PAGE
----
State to conduct annual prescribed burns on Delta Junction Bison Range

The Alaska Division of Forestry & Fire Protection (DOF) and Alaska Department of Fish & Game (ADF&G) are planning to burn the Gerstle and Panoramic fields of the Delta Junction Bison Range between May 13 and June 10, depending on weather and fuel conditions. The prescribed burns will take place between mile 1408 and 1393 of the Alaska Highway. Using prescribed fire in this area helps provide enhanced habitat for bison, moose, and grouse. The prescribed burns also provide valuable, hands-on training for the division’s wildland firefighters as they prepare for the upcoming wildland fire season.

Firefighters from State Forestry & Fire Protection along with Red Carded staff from ADF&G will use drip torches to ignite the fields. Burning will be based on weather conditions and availability of DOF staff to monitor the fire. There may be smoke on the Alaska Highway; signs will be posted to caution traffic.

The area that is being burned consists of grassland habitat intermixed with fields that have grown in with aspen and willow. Burning the fields will increase the quality and quantity of plant growth. With improved grass production in the fields, bison may be more attracted to the area during fall and winter, yielding a benefit to both hunters and farmers. Burning the tall shrubs and small trees will encourage regeneration of hardwoods, preferred forage species of moose. The prescribed fire is expected to produce an uneven burn across both the fields and the shrub areas resulting in a patchy, vegetative mixture to include grass, herbs, shrubs, and high-density aspen stands. Bison and moose will benefit from improved forage availability, while grouse will benefit from the regeneration of aspen which creates variable aged stands over time.

“After years of not using fire, our two agencies brought prescribed fire back to the Bison Range in 2017. This collaborative partnership shows how the State can expand our efficiency and capacity by combining staff and objectives,” said Department of Fish & Game’s Statewide Lands and Refuges Program Coordinator Sue Rodman. “ADF&G appreciates the support and expertise of the Division of Forestry & Fire Protection to pull off this project every spring.”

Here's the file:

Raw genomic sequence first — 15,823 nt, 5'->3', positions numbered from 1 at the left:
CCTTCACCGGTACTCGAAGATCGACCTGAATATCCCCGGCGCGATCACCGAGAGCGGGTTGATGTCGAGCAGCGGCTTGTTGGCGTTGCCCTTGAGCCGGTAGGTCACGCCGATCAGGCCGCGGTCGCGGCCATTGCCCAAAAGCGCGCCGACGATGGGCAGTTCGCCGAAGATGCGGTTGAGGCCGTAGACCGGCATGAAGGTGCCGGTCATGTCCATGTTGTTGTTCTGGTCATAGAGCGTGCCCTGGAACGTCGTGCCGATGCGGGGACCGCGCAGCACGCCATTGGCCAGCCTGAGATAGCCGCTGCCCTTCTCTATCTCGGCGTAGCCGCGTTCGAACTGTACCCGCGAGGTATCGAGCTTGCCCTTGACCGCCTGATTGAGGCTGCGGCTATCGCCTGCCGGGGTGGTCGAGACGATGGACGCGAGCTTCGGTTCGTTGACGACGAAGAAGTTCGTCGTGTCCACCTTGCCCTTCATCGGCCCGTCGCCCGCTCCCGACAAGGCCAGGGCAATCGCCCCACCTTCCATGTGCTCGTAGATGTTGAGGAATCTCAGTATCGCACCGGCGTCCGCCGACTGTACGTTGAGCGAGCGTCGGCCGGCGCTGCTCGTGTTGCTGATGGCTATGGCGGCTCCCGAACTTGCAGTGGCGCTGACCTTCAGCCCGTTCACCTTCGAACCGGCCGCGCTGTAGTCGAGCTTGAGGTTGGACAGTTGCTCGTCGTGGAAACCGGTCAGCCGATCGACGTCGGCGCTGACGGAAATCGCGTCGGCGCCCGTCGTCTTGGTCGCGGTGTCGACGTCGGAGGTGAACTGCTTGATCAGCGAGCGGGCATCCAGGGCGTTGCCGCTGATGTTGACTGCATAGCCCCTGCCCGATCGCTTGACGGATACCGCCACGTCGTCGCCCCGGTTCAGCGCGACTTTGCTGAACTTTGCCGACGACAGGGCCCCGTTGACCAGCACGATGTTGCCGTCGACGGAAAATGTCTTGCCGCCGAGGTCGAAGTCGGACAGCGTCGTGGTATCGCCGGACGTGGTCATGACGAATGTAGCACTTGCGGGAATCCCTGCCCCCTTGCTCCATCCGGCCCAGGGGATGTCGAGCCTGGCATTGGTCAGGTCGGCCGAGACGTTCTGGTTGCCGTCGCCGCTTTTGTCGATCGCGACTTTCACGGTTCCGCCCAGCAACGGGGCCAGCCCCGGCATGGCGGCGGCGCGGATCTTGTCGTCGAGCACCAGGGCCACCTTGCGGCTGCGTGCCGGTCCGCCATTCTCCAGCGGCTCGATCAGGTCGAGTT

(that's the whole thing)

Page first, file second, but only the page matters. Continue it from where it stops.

Created by the Alaska Legislature in 1979 to perpetuate free-ranging bison, the Delta Junction Bison Range encompasses nearly 90,000 acres north of the Granite Mountains between Granite Creek and the Little Gerstle River, about 20 miles east of Delta Junction along the Alaska Highway.

ADF&G biologists are measuring the different effects of prescribed fires on the bison range. One of those effects is the maintenance of the fields. Without the use of fire, mowing and tilling the fields is the only way to keep woody vegetation in check. These methods are both costly and time consuming. After measuring vegetative regrowth over the last few years, the Delta Bison Range Manager, Clint Cooper, concludes that prescribed fire is a useful tool to maintain the fields in the bison range from the constant encroachment of woody vegetation.

An in-depth story about prescribed fire on the Delta Bison Range can be found at

Consistent with the Delta Bison Interim Management plan, this project serves to balance conservation of bison and hunting interest with local agricultural land use. It is funded in part by the Delta Junction Bison Range management budget with primary funding from the Federal Pittman-Robertson Act, matched by state hunting license and permit fees.

If you have questions please contact the project coordinator, Sue Rodman, at (907) 267-2274

Categories: Alaska DNR - Division of Forestry (DOF), Prescribed Fire

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